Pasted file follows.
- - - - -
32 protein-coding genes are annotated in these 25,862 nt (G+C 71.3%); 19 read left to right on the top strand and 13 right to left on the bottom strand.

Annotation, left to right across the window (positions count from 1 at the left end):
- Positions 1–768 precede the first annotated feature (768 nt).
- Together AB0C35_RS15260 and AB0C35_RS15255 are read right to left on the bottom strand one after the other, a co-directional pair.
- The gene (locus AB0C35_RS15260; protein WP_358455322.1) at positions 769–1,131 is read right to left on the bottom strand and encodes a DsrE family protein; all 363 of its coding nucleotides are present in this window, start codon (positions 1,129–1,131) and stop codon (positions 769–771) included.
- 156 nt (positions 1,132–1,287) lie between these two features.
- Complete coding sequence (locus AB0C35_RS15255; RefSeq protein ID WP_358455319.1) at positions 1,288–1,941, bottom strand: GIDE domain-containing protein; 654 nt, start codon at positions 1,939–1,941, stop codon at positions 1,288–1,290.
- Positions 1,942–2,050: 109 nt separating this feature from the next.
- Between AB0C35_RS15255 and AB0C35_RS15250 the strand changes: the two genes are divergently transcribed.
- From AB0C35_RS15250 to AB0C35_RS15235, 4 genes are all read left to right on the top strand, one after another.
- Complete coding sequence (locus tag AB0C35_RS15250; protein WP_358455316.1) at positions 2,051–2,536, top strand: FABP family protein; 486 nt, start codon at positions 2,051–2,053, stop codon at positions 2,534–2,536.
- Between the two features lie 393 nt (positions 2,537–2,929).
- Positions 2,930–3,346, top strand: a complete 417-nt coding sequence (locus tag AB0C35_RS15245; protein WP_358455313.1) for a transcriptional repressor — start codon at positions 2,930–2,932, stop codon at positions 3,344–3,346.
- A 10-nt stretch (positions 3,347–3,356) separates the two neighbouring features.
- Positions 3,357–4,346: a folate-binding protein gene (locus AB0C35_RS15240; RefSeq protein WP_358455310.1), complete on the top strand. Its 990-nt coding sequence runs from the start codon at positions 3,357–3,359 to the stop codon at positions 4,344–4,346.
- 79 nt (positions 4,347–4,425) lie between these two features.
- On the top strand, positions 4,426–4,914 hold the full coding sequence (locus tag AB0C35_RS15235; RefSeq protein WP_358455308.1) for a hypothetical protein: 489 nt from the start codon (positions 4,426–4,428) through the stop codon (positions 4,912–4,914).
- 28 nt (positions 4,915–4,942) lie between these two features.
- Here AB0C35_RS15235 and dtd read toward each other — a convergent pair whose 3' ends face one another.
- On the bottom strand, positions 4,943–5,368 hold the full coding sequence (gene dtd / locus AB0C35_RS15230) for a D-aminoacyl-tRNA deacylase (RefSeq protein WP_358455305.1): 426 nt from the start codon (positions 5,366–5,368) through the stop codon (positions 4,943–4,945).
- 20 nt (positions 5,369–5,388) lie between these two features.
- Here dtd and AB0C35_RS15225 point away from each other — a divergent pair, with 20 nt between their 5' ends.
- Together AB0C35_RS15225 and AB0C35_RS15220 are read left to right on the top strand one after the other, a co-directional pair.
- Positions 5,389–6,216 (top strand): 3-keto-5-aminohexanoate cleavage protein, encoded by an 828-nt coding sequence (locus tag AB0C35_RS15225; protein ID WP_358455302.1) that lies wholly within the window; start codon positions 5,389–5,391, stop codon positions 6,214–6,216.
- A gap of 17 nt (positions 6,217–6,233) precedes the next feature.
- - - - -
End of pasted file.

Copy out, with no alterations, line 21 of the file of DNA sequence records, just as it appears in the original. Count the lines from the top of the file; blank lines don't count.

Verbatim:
- 20 nt (positions 5,369–5,388) lie between these two features.